The great Mauryan emperor Ashoka ascended the throne of Magadh in the year 273 B.C.He as the son of the Mauryan emperor Bindusara and the grandson of Chandragupta Maurya. Walking on the footsteps of his forefathers he set out to expand his empire.One such expedition of Ashoka was against the strong Kalinga kingdom situated on the Bay of Bengal.

Attack on Kalinga: In 261 B.C., the 12th year of emperor Asoka's reign, he sent a message to Kalinga King Kalingraj, asking him to submit Kalinga to the Mauryan empire.but the Kalinga king refused to submit his kingdom to the Mauryan empire. As a result, angry and furious Ashoka led a huge army against Kalinga.

              The freedom-loving people of Kalinga offered a stiff resistance to the mighty Mauryan army and fought fearlessly. The entire kingdom of Kalinga was turned into a battlefield. The Kalinga King Kalingraj himself led and commanded his army in the battlefield. However the small and limited forces of Kalinga were no match in front of huge and overwhelming Mauryan army. But the people of Kalinga fought fearlessly to retain their kingdom and freedom. Contrary to Ashoka's expectations, the people of Kalinga fought with great valor that on number of occasions they came very close to victory.The soldiers of Kalinga perished in the battlefield fighting till their last breathe for their freedom.The victory ultimately rested with Ashoka.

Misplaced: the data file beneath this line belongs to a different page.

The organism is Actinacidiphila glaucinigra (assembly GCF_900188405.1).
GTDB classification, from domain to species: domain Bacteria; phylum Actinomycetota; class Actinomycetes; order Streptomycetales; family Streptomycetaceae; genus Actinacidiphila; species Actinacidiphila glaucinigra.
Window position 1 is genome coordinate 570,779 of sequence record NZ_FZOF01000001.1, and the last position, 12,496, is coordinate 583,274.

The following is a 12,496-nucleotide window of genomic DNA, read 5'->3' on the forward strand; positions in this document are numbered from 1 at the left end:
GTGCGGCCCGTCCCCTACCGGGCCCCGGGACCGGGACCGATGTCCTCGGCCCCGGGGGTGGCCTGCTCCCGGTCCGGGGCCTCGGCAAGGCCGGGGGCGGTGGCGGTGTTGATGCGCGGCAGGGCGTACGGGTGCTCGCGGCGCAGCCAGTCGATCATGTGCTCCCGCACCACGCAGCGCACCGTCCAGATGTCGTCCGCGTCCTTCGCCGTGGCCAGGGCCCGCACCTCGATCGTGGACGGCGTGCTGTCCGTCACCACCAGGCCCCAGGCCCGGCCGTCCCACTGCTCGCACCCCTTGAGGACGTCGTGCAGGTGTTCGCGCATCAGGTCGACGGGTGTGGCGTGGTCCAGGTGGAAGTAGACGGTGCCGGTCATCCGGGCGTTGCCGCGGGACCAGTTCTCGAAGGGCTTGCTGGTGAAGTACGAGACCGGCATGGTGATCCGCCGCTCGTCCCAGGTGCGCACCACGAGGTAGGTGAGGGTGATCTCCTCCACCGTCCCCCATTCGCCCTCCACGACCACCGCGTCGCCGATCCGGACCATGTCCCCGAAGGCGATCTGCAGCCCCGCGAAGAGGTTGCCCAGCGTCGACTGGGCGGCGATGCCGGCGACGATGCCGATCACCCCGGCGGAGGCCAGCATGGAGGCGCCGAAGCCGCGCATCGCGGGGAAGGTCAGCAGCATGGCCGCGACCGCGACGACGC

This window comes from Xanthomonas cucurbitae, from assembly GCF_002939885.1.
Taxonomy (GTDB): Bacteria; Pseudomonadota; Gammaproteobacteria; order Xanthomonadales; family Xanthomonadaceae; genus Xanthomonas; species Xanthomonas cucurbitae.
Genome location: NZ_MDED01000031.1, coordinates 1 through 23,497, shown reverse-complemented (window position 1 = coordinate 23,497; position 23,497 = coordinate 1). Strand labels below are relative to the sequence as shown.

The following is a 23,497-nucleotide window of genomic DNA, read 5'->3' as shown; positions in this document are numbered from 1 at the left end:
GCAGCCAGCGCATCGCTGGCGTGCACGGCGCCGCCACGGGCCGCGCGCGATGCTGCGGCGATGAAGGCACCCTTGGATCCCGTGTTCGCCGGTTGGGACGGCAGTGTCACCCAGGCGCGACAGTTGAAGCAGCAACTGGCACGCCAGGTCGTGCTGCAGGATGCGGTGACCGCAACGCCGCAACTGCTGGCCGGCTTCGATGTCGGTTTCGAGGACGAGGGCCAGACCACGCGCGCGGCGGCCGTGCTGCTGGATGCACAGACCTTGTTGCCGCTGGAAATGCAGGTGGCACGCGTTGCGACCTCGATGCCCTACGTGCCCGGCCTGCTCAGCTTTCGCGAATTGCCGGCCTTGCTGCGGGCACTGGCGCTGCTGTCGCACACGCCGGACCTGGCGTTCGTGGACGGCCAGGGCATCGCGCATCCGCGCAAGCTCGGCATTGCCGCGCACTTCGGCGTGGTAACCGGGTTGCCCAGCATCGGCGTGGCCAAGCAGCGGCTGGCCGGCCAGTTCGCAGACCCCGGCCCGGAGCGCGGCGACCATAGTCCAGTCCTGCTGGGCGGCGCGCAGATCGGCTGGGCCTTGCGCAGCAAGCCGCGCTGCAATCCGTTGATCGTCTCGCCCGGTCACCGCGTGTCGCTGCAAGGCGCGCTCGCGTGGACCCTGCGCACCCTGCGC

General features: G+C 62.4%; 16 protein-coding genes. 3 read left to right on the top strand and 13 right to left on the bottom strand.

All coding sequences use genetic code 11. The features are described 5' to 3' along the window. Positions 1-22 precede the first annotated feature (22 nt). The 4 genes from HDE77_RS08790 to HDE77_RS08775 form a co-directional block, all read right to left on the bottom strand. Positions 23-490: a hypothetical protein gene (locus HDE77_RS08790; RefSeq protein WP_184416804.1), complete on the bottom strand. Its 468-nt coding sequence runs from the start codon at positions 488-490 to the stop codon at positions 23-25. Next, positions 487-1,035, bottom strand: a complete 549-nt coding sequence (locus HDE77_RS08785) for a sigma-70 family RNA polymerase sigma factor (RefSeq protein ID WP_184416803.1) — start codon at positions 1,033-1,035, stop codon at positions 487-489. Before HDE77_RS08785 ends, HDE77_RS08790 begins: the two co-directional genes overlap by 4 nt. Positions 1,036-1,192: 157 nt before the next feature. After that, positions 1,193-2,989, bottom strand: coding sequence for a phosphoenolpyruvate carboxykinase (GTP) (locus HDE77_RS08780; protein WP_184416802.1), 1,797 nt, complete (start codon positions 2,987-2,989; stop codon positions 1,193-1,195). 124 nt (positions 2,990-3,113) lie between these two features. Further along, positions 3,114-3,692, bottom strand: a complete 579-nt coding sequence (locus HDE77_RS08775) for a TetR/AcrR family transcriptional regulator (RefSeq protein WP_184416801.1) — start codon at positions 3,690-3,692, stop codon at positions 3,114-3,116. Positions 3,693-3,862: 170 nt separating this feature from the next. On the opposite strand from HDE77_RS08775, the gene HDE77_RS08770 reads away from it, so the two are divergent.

The war took a tremendous toll of life and property.The 13th Rock Edict of Ashoka throws light on the Kalinga war.At least 100000 Kalingans were killed while another 150000 were taken as prisoners.An almost equal number of Magadh soldiers were also killed. It was the bloodiest war, Ashoka had ever fought. There was not a single man left in Kalinga to live a life of subjection under the Mauryans.

Outcome of the Kalinga war: It is the only instance in the history of wars which brought a complete transformation of a stone hearted ruler like Ashoka. The scene of war of complete devastation and bloodshed presented a horrible picture in the eyes of Ashoka. There were dead bodies of soldiers, wounded soldiers groaned in severe pain and agony, vultures hovered over the dead bodies, orphaned children mourning the loss of their nears and dears, widows looked endorsed in grief and despaired old men.

               At this sight of extreme misery, the cruel hearted emperor Ashoka was overwhelmed with remorse. He realized that his victory at the cost of such a tremendous human suffering was worse than a defeat.He took a vow that henceforward he would not use arms for the expansion of his empire.In future his campaigns would not be for military conquests but for peace and spiritual conquests called as 'Dhamma Vijaya'.

              He then embraced Buddhism and devoted himself to propagate Buddhism among the people.

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